Chris Poindexter
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While hurricane Isaac was disrupting life in most of southern Florida, the markets were having a crazy, mixed up day of their own.  There’s so much happening at once it’s difficult figuring out where to start. 

Gold was off “lower” this morning, but at nearly the same price as Friday.  That’s because gold surged over $1,675 in overseas trading before profit-taking kicked in and returned prices to where they were at the close of last week. 

In early trading gold was down $3.71 to $1,669.79 and silver up $0.09 on supply concerns to $30.96, lowering the silver/gold ratio to 53.9.  Remember when the silver/gold ratio was near 60 just a couple weeks ago? 

Investors will be looking to Jackson Hole, Wyoming, this Friday to comments the Federal Reserve chairman will be making at the Fed’s annual symposium.  Those expecting the Fed to announce additional stimulus are likely to be disappointed.  The economic recovery may be weak, but analysts believe it is still robust enough to forestall any additional action by the Fed. 

To be fair the Federal Reserve has not exactly been a pillar of clarity on the subject of stimulus lately, with regular announcements that seem positive one day and negative the next.  As long as the nation is not bleeding jobs, I don’t see the Fed injecting additional money into the economy.  Chairman Bernanke is joining the rest of America in frustration that Congress is leaving the job of fixing the economy up to the Fed.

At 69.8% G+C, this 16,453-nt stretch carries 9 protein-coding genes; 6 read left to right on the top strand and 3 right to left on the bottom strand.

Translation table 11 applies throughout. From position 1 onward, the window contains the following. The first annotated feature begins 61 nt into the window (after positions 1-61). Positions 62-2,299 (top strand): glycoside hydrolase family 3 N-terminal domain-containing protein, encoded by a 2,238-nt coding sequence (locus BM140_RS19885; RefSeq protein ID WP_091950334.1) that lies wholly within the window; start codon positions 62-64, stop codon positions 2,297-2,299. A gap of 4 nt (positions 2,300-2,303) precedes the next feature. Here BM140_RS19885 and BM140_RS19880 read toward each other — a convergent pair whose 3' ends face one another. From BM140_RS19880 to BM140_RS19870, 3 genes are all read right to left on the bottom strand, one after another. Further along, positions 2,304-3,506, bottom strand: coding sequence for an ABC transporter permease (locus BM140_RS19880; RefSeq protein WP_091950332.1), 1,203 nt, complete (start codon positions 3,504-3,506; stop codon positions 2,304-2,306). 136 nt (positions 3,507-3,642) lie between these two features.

I don’t get the sense that the strength we’re seeing in gold prices is a stimulus bet.  Bullish forces have been swirling around gold all summer and I was surprised prices didn’t recover sooner.  All the same if Chairman Bernanke decisively throws cold water on the idea of additional stimulus, then expect a rather drastic but temporary drop in gold prices. 

There’s just too much turmoil in the markets right now for me to recommend buying silver and gold at these levels.  We’re actually closing in on my price target to start sales of small lots starting at $1,700. 

The risk is, of course, with markets this volatile not buying into this rally could mean leaving money on the table.  Ultimately that’s a decision each of you have to make for yourselves.  As for me, I’m on the sidelines until the markets settle down. 

Chris Poindexter, Senior Writer, National Gold Group, Inc

Recommend this article

Chris Poindexter

Chris Poindexter is a senior writer for National Gold Group.
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